WHAT WE LEAVE BEHIND is a powerful documentary directed by Iliana Sosa and starring her grandfather, an unlikely hero, Julian.
This movie, whether intentionally or not, is a perfect example of the history of our country being created on the backs of folks who, after we used their labor and resources, turned our backs on them. In Julian’s case, it was his experience as a bracero during World War II that illustrates just how poorly we treat other human beings that are either just trying to be helpful during a time of worldwide strife or trying to make a better life for their families, or both. WHAT WE LEAVE BEHIND shows the power and closeness of the Mexican community and their relationships with their elders, specifically in this family, and communicates the dedication to a lifestyle and ideal that doesn’t believe in slowing down because of age.
Julian is an 89-year-old man from Mexico who regularly makes the long journey to visit his family in El Paso, Texas. That alone would be cause enough to write a review if this was just a sentimental look at the director’s grandfather, but this gentleman’s life is filled with such a rich history and quiet dignity that it’s surprising that the runtime of this film is contained to just over an hour.
Julian looks like how people describe American cowboys. Decked out in jeans and a cowboy hat, he exudes that machismo that folks who haven’t worked a day in their life pay thousands of dollars to emulate. The man dry shaves for crying out loud!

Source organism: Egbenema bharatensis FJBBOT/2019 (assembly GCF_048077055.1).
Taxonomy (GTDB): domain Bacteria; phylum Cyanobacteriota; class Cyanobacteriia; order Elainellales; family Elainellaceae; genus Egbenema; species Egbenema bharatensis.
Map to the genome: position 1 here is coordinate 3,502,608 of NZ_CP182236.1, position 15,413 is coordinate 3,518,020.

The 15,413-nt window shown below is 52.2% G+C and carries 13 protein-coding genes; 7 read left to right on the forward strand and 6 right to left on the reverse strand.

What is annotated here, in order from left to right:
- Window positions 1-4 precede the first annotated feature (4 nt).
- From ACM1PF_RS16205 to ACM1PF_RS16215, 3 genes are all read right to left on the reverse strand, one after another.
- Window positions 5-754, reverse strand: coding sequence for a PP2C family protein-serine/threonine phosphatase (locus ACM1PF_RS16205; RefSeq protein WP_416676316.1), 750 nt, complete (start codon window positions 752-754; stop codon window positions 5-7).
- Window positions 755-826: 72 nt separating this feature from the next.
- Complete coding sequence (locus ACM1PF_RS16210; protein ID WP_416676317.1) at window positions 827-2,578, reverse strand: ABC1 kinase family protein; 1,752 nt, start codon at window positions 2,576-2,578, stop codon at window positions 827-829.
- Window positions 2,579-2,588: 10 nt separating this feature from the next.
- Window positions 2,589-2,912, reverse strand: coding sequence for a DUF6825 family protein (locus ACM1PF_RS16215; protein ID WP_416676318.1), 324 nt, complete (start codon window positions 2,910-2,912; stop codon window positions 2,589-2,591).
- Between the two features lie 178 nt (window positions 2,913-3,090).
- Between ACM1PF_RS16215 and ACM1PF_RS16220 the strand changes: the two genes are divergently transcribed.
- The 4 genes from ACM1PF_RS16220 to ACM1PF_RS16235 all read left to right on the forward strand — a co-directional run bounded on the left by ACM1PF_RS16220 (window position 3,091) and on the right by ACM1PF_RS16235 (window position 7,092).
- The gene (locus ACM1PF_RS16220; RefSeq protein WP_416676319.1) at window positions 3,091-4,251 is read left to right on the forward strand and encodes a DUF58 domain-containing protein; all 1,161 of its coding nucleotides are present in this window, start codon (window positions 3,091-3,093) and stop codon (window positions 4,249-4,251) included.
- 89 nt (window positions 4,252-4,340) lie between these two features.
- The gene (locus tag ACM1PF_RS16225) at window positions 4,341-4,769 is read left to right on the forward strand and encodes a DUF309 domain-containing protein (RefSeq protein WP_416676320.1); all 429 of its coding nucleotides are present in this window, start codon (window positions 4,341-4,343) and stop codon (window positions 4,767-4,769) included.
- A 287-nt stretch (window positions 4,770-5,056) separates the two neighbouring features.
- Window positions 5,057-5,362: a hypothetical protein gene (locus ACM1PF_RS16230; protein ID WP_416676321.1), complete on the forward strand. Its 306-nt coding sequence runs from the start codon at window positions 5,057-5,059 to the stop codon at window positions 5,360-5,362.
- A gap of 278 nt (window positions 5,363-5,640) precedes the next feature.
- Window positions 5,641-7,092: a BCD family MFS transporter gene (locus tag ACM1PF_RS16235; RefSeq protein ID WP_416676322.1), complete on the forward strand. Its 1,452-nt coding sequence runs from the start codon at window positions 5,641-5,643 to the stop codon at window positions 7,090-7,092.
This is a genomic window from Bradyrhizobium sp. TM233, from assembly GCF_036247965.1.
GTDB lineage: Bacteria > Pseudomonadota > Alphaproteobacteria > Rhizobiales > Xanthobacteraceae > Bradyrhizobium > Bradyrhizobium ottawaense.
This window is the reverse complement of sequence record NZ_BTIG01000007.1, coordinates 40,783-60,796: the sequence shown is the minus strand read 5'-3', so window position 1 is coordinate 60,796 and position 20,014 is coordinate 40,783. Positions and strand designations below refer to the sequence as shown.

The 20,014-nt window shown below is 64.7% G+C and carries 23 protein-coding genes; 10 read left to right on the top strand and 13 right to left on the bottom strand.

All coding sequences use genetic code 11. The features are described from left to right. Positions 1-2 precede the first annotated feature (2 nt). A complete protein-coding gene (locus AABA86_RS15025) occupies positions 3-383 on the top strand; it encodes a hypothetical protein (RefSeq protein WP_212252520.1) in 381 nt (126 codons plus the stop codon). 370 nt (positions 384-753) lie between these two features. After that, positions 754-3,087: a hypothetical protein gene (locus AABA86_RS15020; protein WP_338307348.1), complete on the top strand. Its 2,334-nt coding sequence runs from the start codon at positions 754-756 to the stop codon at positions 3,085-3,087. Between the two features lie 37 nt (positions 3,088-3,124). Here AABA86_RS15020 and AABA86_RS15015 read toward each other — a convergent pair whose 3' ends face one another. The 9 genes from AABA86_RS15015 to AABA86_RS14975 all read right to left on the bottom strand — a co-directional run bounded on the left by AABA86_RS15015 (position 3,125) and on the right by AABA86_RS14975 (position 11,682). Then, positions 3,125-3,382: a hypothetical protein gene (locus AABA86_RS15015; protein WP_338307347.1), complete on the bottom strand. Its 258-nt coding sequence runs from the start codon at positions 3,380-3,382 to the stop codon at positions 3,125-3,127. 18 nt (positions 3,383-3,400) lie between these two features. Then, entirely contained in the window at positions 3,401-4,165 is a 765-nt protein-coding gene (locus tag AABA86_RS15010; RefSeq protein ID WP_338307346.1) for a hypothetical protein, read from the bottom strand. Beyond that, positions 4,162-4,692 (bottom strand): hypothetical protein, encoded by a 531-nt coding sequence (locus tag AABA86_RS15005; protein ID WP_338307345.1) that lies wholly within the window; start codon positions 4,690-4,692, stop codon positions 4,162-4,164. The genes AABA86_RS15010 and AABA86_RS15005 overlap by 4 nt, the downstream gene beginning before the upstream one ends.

As Julian’s family migrated to the US to enrich their lives, he struggles to maintain those close family relationships. Making monthly trips across the border to see his family and collect some money, he shows the dichotomy of living here. When asked why he goes home so quickly, he responds something to the effect of “I just sit around all day here.”
Over the course of the movie Julian and the director reflect on his life, and show that even though he has gotten older, doesn’t mean he has any less to teach his family, and by way of the camera, the audience. The movie relishes the quiet moments and the mundane activities that fill Julian’s days, and the physical toll that a life of living off the land has taken on his body. Julian exemplifies the axiom of “the mind and spirit are willing, but the body is weak”.
There is a little bit of aimlessness to the narrative, and the pacing is slow, but watching Julian is like being with your own grandfather, and you find yourself listening intently just in case something prolific comes out of his mouth.